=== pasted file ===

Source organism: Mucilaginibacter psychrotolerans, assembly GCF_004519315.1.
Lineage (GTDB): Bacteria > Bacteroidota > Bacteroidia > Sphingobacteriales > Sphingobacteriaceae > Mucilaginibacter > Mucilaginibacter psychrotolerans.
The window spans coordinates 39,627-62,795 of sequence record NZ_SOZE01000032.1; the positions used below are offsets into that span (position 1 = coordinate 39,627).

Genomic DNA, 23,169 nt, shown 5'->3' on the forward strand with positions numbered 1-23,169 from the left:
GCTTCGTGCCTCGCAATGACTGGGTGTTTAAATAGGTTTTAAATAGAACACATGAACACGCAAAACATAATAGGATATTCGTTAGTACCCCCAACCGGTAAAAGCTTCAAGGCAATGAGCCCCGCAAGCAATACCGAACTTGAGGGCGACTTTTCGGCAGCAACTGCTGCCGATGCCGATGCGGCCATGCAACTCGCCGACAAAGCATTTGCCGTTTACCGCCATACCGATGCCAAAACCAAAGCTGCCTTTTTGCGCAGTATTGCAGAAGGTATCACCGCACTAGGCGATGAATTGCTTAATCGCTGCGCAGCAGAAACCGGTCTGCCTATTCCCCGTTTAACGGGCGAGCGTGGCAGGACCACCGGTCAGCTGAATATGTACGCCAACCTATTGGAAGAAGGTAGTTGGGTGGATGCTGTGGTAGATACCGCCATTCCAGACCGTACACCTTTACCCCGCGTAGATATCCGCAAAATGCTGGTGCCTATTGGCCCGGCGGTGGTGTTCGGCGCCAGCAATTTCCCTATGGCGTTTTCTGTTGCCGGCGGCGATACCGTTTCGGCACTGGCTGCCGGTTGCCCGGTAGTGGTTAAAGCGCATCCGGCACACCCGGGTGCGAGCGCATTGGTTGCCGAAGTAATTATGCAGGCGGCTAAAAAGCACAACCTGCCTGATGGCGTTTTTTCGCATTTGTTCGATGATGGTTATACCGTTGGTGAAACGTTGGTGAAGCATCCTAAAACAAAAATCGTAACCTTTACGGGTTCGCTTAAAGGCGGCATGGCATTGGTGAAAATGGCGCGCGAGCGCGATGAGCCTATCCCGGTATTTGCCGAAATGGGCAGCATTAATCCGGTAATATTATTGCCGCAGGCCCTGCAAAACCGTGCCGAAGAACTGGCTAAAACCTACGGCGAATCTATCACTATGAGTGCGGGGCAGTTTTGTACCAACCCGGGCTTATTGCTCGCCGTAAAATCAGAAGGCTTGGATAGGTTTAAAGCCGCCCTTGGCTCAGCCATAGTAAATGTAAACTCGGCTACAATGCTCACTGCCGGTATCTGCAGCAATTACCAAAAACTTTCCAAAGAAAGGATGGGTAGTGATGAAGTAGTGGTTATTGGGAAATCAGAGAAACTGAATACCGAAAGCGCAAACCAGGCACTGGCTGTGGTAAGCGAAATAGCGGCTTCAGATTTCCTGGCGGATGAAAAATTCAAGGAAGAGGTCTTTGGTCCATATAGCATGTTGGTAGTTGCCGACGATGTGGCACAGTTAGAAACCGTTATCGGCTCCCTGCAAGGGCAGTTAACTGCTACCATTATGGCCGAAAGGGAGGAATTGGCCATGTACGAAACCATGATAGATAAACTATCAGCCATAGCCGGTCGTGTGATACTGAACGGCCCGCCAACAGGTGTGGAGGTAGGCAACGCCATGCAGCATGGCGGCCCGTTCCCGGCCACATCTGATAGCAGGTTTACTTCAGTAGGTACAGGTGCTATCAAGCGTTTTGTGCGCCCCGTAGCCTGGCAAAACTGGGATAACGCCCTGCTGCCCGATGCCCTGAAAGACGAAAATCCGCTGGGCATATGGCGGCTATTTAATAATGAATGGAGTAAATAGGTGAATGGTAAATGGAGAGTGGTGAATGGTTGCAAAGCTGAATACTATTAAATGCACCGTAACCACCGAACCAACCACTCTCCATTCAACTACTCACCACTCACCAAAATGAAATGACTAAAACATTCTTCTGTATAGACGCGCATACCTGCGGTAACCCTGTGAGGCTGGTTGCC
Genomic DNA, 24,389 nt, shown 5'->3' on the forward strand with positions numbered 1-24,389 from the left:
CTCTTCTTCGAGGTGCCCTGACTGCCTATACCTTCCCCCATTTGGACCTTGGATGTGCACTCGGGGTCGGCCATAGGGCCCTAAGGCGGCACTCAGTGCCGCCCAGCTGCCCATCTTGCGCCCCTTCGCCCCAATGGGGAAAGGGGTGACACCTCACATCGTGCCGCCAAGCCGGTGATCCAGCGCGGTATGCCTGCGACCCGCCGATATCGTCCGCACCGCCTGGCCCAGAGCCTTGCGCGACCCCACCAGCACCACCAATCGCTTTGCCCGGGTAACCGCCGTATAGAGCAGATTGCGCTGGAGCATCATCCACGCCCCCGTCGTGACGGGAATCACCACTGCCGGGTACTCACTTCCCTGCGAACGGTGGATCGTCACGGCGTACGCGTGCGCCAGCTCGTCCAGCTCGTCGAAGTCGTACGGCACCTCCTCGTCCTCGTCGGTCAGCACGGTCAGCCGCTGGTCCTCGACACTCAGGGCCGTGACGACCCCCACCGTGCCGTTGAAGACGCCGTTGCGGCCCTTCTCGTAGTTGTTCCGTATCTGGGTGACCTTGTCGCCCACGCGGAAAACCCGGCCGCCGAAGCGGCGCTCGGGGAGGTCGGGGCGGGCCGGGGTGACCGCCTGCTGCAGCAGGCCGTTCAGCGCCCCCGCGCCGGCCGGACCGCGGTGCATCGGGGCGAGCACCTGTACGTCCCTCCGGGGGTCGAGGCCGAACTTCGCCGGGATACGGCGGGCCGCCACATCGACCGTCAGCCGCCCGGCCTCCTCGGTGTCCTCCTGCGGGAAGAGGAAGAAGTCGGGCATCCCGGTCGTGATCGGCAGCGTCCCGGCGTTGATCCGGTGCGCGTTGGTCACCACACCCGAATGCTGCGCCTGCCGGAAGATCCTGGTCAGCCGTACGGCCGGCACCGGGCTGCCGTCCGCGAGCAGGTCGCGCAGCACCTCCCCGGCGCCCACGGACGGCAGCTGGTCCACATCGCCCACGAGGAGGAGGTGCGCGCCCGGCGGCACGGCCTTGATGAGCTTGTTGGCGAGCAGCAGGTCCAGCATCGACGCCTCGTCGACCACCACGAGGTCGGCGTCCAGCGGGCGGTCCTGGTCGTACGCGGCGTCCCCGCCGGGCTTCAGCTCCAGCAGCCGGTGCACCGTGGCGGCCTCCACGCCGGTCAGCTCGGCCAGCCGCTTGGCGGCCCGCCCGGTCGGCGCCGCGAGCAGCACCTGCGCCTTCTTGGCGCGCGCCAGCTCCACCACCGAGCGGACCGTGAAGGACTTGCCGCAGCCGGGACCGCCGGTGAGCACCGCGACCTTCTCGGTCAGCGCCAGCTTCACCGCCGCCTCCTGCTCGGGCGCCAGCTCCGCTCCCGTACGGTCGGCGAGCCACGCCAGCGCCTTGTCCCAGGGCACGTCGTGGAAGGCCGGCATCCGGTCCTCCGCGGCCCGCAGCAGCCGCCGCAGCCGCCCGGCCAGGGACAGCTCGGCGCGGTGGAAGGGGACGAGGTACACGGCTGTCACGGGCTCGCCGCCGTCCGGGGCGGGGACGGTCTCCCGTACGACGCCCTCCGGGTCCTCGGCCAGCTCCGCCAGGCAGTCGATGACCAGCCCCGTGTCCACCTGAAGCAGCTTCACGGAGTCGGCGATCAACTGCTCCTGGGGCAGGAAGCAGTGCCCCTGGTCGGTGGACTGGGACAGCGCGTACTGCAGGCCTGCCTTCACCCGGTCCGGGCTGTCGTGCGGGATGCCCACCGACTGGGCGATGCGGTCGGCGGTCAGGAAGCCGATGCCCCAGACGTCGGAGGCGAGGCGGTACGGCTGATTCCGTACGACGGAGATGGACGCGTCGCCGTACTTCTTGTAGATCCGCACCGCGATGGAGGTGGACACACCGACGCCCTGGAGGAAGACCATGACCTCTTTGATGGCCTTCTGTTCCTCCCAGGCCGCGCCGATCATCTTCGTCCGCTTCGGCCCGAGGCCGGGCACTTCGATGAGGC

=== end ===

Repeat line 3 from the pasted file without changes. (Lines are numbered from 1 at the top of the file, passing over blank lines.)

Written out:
The window spans coordinates 39,627-62,795 of sequence record NZ_SOZE01000032.1; the positions used below are offsets into that span (position 1 = coordinate 39,627).